Language is a living and growing phenomenon- always borrowing words from other languages and assimilating them. While the American English is known to be more flexible and open, the Queen’s English (UK) bound as it is in strict rules of grammar- is more considered more conservative and not so open to external influences. But Queen’s English has also evolved over the years or one could say centuries. From Chaucer to Shakespeare and in modern times, the changes that have taken place are too obvious to have escaped notice. One is amused to see the words like “ lathi charge ”,& “ hartal ” etc finding a place in the English dictionaries. The word “ juggernaut ” meaning chariot is clearly derived from “ Jagarnath “ or “ Jagannath ” another name for Lord Krishna or even Lord Vishnu .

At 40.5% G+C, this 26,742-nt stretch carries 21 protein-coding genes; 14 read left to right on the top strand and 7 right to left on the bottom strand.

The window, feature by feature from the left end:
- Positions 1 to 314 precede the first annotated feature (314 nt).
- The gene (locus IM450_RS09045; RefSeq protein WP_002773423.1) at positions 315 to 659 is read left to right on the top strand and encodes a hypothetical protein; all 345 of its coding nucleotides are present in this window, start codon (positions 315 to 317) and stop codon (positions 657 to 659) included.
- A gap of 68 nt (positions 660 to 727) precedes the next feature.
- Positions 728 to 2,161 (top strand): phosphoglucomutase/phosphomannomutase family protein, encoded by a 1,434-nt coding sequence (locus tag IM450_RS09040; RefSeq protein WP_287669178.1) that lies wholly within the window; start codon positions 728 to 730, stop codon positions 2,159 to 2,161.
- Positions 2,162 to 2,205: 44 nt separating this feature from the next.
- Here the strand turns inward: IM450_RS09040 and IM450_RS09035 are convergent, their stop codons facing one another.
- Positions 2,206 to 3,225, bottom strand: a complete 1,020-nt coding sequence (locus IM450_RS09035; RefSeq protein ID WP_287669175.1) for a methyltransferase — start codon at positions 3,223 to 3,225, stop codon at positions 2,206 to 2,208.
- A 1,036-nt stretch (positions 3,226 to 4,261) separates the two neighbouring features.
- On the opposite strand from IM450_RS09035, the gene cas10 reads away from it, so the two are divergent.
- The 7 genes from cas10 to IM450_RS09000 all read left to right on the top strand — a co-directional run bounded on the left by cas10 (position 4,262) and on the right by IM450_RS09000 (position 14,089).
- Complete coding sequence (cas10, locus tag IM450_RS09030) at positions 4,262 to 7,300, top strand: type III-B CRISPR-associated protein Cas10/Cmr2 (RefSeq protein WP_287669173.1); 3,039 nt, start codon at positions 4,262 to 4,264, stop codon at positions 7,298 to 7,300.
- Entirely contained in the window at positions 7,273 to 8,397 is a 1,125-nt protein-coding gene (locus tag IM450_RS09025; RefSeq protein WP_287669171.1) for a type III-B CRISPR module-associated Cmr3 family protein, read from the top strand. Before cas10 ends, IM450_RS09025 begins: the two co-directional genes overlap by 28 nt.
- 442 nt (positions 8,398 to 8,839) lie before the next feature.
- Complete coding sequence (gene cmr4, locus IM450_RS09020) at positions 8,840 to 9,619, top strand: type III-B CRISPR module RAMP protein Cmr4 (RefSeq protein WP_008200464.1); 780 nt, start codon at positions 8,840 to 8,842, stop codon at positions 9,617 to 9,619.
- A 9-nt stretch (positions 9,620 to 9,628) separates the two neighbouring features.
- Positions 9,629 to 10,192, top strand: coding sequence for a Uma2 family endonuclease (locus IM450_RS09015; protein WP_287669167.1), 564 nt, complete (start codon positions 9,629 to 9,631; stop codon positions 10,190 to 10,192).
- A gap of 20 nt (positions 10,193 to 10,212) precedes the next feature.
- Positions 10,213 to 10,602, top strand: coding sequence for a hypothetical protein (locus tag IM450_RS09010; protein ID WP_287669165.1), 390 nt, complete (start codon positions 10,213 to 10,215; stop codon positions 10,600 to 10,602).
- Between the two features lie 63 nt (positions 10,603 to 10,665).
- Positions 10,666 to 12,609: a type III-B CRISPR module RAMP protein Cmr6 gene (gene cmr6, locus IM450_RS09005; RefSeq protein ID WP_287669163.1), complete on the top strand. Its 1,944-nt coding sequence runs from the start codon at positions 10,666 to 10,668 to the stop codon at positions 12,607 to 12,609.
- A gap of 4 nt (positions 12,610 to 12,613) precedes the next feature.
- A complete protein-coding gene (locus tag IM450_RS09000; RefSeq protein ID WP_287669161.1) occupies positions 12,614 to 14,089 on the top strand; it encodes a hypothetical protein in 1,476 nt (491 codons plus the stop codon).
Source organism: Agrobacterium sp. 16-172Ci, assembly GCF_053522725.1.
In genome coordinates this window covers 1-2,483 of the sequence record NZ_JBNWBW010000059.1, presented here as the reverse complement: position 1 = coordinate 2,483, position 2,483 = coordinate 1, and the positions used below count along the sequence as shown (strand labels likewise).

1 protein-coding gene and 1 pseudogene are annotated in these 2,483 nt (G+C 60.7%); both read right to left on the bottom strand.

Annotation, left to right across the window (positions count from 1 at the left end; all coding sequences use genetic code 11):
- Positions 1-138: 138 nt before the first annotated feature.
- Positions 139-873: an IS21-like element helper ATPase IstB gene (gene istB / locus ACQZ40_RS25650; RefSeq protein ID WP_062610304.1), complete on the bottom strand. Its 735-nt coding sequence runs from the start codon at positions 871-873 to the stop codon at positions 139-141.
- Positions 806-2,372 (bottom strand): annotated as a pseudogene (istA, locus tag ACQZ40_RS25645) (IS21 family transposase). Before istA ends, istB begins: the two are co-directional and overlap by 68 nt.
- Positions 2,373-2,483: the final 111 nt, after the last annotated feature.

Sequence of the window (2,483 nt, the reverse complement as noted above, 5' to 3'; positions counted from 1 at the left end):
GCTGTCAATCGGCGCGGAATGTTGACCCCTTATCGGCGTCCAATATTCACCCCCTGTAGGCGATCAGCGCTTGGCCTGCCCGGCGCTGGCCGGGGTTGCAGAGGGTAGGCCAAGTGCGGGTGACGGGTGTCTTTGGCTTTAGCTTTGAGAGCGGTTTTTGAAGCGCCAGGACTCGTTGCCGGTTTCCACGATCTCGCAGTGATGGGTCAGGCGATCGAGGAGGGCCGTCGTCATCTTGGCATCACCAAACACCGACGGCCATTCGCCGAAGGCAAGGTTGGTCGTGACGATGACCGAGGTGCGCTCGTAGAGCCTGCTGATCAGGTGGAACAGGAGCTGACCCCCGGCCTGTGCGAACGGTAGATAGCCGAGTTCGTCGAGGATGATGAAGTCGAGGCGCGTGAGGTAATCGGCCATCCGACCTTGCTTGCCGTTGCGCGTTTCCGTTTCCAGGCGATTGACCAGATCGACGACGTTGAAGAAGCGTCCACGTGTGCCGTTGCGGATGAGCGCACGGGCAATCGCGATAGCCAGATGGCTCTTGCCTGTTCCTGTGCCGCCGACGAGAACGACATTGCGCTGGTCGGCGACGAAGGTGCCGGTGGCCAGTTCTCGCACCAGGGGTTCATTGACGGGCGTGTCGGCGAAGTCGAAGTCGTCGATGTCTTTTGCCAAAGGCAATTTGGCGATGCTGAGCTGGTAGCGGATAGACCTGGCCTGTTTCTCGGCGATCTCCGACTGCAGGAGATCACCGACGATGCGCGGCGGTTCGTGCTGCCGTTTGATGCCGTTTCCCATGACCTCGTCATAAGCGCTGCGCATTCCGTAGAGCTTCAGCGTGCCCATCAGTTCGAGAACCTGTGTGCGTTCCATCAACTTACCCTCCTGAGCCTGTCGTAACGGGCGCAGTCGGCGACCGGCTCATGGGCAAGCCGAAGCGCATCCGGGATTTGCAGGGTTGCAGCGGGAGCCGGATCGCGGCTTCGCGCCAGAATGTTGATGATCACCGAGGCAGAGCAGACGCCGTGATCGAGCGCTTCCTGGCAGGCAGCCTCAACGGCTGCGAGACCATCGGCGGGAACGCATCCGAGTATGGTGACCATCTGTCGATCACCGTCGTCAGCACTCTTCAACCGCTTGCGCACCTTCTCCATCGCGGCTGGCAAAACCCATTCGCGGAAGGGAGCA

Recently , we have the word “ moolah ”- a slang for money ; another word “ diva ” denoting a woman of exceptional talent , as far as fine arts are concerned , seems derived from “ Devi ” meaning a Goddess . Similarly the word “avatar” hitherto reserved for an incarnation or a manifestation of God in the Hindu pantheon , has acquired a wider meaning. The ubiquitous potato in a new recipe is said to have come in a new “avatar”. There may be examples of such usage galore. The Hindi words like Guru, Mantra and Jugaad have already been recognized all over the world and are frequently used in English text.